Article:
The Sky’s the Limit- Aerial Success! – OurWarwick

The Sky’s the Limit- Aerial Success!

So last Thursday a group of my friends and I from Warwick Pole and Aerial Arts society took on the Inter-University Aerial Hoop Competition, which this year was being hosted at Royal Holloway, University of London. The whole experience was an incredible day, and we did have a lot of fun.

We started out with a fairly early morning to get ready, as we either had to be picked up or at the train station at 7:30 AM. We knew that we would be starting at the competition fairly quickly after arriving, so we had to go with all of our hair and makeup done in advance. As anyone familiar with stage makeup will know, it can look quite intense out of context. So given I was doing a villainous routine for my solo, I was quite glad that all of my neighbours appeared to still be in bed while I was walking through Canley.

The car ride didn’t take too long when we picked everyone up. We were on the road with everyone by around 8 AM, and had made it to the competition by 10. From then onwards it became a flurry of stage safety checks, finishing touches for hair and makeup, putting costumes on and warming up. I was competing in both beginner solo and group category, which was the first and last section of the day, as well as helping friends with hair and makeup throughout, so it was quite a busy day. The drama for me was only increased, when one of the ribbons used to secure my cape (a key part of my costume and my routine) snapped as I walked round to the stage. However, a quick bit of last-minute thinking got everything sorted, and all was good again!

I loved performing my solo on the stage. It felt so great to be showcasing what I’ve learned in the six months I have been doing hoop. I’ve always found so much joy in performing, and telling a story, so combining it with skill, and plenty of dramatic flourish was perfect for me. Sure, the routine may not have gone perfectly as planned, but it still worked really well, so I’m still proud of it.

After I finished my solo, I felt so amazing. I don’t think I can ever explain the feeling of having some of your closest friends cheering for you, knowing that you have left your heart on the stage and just hit an amazing routine. Then, it was my turn to watch as my incredibly talented friends took to the stage for the intermediate and advanced categories. I felt so proud, watching them all on the stage delivering beautiful routines. I knew how hard they had all worked, how many times they had fallen out of sections to rise back up again. It was also really interesting to see what other universities did, to see different styles of routine being performed, and tricks I hadn’t come across before but now want to try….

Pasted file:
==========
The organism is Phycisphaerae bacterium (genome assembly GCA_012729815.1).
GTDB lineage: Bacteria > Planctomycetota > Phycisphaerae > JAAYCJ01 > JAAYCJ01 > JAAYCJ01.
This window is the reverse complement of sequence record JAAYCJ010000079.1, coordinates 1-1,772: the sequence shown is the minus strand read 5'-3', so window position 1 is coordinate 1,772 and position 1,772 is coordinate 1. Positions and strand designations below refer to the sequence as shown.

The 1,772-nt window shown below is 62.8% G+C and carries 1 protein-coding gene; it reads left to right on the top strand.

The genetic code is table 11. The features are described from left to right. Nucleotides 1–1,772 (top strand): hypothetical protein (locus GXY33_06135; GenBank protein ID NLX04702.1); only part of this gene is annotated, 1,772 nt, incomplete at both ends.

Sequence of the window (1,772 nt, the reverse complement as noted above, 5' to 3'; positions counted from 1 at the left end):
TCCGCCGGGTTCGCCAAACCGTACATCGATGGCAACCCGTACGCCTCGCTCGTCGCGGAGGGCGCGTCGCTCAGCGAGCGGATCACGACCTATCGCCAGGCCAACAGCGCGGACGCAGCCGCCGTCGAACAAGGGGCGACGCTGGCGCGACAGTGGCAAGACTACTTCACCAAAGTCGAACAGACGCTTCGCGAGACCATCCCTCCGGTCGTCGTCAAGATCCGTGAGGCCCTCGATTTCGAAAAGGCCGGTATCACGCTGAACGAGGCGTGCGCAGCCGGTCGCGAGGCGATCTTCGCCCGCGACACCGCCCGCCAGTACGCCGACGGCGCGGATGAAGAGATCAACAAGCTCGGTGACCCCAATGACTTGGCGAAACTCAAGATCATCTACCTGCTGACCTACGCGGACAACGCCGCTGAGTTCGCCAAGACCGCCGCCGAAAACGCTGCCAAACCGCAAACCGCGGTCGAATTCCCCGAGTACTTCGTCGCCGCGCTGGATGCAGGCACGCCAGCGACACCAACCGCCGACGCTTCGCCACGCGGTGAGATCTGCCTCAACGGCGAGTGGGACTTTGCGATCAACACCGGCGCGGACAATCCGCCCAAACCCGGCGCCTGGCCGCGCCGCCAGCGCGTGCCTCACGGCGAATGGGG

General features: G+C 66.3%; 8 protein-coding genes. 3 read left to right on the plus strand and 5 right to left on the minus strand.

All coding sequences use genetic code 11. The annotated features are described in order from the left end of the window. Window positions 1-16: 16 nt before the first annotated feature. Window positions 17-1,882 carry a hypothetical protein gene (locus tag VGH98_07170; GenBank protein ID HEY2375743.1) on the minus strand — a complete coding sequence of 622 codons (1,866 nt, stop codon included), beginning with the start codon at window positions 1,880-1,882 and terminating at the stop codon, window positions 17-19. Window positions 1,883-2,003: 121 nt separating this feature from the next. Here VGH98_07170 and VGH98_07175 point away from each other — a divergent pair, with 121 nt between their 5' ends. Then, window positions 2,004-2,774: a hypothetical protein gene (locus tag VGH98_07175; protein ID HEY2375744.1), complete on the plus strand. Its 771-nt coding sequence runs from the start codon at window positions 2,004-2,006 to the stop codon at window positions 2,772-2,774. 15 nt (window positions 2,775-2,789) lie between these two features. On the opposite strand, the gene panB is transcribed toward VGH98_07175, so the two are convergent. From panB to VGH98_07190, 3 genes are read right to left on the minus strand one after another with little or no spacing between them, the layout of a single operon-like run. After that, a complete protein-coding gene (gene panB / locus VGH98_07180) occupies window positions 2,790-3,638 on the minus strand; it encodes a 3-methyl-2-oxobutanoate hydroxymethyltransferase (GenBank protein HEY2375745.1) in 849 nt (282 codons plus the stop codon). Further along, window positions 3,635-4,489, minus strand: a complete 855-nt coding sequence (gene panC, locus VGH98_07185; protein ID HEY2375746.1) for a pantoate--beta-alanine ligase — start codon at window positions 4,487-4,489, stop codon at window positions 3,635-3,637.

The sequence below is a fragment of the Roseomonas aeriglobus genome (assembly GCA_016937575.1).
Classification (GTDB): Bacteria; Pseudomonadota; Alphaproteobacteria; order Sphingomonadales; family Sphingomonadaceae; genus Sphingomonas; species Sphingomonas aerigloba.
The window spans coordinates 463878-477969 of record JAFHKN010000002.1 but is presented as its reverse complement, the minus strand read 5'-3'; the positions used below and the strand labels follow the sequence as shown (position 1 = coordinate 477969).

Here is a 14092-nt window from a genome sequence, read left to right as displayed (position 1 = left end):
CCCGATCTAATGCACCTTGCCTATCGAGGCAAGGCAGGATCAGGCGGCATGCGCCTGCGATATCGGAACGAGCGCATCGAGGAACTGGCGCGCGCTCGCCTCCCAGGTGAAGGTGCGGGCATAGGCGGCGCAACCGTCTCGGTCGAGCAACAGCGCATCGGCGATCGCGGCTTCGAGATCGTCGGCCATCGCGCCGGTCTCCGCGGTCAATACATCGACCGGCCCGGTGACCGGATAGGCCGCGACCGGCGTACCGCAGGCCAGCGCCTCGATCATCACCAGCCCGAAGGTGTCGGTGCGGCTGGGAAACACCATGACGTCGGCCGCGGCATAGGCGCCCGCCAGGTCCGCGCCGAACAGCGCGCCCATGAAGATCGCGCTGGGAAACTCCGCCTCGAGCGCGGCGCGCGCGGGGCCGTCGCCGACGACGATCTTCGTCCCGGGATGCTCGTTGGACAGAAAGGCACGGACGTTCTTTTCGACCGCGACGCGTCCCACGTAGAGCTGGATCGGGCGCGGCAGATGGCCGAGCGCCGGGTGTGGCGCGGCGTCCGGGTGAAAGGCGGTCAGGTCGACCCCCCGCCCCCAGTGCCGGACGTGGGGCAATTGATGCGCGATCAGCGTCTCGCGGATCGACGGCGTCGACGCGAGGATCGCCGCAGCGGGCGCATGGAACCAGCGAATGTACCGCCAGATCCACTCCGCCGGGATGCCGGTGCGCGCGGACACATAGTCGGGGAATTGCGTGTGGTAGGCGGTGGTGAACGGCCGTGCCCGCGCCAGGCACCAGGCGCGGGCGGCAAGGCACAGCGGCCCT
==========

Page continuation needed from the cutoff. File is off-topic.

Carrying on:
After an incredible performance by one of the judges, it was time for the group. We had all put so much into this routine and were the largest of all the groups competing that day, so the pressure was on. The most important thing to all of us was to enjoy ourselves, making the most of the time we have together before some of our group members graduate in a few months’ time. So, we had some more fudge (made by one of our society who came along to support us) and took to the stage. The routine went well with only the occasional hiccup. Sections that had never quite seemed to go to plan before suddenly worked with ease, which was incredible. You could even say we killed our James Bond routine……

The awards were an interesting time. Would our routines be good enough to win? Sure, we had put out phenomenal routines, but the other entries were all great too…… We started going through awards in the order of the categories from the day. I got first place in the beginner solo category, with the other entry from Warwick taking second with her beautiful Tangled theme routine. Then, a nightmare-inspired routine saw our advanced soloist take first too. Our group came third overall, and our beautiful intermediate soloists didn’t place, although they were in the biggest category of the day, and should absolutely still be commended for their incredible routines.

At the end of the day, we all returned to the university proud of how we did. We’ve had such an incredible experience with this whole process, and now we’re even more driven for success next year. Because I won my category, next year I will have to go into the fierce competition at the intermediate level. Might sound scary, but I’m already looking forward to the challenge, and to choreographing my routines again.

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